Are we in a recession? The media, government and just about anyone you ask on Wall Street or Main Street say the American economy is in the midst of a serious economic slowdown.
But a walk around the annual International Housewares Show in Chicago last month could have many people thinking that the economy is running smooth and easy. In fact, optimism abounded. Many suppliers, ranging from such companies as Applica and Meyer to Haier and Emerson, among others, were eager to show a host of products they were introducing to the trade.
That is an unusual strategy during tough economic times, even during a show where what’s new is as important as anything. But, as executives at many of these companies pointed out, battening down the hatches is not sound marketing advice at this point in time for several reasons.
The first, they say, is that despite a dramatic downturn in the housing market, there is a belief that many consumers are still looking to upgrade the products in their kitchen and dining area, which remain the focal points of virtually every home. When times get tough, many consumers turn to nesting, which usually translates into more spending on housewares products.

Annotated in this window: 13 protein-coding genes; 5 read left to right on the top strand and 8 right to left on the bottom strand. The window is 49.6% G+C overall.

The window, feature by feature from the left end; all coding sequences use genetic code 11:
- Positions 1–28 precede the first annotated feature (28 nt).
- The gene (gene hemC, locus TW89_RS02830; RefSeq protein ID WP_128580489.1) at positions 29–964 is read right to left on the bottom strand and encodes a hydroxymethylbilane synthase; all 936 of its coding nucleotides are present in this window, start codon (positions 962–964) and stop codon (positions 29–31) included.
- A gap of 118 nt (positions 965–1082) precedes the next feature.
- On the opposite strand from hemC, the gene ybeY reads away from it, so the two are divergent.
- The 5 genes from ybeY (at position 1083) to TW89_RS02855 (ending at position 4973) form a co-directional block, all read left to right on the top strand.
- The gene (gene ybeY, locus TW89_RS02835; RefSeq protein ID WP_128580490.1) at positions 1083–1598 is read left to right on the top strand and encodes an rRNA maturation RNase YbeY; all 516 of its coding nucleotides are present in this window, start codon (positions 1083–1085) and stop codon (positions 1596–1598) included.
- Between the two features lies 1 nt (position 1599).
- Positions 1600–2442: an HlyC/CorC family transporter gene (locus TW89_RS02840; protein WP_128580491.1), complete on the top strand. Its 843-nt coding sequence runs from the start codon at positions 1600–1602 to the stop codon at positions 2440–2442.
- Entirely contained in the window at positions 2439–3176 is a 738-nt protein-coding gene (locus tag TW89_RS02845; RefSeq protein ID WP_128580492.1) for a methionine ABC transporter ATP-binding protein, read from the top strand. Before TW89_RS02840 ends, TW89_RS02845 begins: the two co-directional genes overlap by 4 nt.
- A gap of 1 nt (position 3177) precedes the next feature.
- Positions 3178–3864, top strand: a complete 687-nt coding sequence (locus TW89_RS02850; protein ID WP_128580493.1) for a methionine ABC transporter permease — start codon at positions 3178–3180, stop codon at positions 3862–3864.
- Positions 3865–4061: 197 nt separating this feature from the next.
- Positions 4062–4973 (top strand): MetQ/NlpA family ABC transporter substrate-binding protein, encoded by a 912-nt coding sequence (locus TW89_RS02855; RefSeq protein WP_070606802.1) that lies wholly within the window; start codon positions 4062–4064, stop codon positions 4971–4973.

Many add that despite strong demand, pressure must still be exerted on consumers to purchase housewares products, and there is no better way to get shoppers excited than to introduce products with more bells and whistles.
However, even as many of these new products are unveiled, a large number of suppliers say that they are paying special attention to their price points. Aware that consumers are more concerned about their pocketbooks than usual, suppliers say that presenting new items at lower prices can entice more people to consider purchasing the product.
Of course, retailers must do their part. New products are the lifeblood of any category, though they become even more important during slow economic times. Merchants must make sure that they stock a broad selection of popular items mixed with an interesting array of new items. Then, they must also ensure that their mix includes a variety of price points for new and old products.
Doing so will help verify the optimism visible in the aisles of the Housewares Show. Failure to take these steps will simply lead us down the wrong road.
Seth Mendelson is the editorial director of HFN. He can be reached at firstname.lastname@example.org .